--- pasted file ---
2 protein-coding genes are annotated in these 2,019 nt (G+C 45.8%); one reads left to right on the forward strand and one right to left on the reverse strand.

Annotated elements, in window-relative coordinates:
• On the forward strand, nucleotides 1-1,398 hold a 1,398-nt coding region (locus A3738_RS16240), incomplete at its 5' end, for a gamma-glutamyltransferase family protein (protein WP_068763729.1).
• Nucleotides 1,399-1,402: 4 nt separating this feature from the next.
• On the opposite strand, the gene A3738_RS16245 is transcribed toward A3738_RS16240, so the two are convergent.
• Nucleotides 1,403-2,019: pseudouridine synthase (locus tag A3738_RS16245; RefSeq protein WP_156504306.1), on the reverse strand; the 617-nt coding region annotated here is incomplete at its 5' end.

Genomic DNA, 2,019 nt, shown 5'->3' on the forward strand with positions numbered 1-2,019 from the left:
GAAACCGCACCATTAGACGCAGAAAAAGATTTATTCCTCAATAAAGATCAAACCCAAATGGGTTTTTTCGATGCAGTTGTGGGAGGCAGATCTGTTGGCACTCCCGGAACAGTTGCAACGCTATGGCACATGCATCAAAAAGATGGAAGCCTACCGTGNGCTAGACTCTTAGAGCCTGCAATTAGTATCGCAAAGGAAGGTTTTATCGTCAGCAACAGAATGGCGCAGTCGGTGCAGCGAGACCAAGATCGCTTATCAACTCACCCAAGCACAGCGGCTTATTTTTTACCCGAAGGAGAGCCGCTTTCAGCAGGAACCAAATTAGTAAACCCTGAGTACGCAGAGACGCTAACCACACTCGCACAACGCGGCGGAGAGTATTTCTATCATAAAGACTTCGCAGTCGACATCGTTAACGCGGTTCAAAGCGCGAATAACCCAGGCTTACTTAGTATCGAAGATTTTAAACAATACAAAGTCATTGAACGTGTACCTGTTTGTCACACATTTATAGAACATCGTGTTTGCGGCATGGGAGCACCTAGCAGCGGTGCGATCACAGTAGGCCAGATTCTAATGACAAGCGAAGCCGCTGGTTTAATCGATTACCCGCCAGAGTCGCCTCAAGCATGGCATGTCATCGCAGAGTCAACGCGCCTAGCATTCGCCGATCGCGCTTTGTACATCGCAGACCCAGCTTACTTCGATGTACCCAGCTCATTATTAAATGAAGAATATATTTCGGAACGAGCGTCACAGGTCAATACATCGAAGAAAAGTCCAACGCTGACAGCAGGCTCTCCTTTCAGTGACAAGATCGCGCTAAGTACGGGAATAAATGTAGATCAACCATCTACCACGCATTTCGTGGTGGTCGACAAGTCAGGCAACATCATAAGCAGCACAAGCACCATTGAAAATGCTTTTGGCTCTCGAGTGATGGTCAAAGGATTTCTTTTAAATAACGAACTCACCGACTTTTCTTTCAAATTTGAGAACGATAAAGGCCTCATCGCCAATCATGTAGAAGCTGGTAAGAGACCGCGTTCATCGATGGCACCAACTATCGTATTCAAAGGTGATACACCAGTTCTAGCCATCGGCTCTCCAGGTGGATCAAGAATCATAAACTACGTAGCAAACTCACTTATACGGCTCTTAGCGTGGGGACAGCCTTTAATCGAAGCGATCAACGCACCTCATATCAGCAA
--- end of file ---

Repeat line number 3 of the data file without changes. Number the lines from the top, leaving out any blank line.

• On the forward strand, nucleotides 1-1,398 hold a 1,398-nt coding region (locus A3738_RS16240), incomplete at its 5' end, for a gamma-glutamyltransferase family protein (protein WP_068763729.1).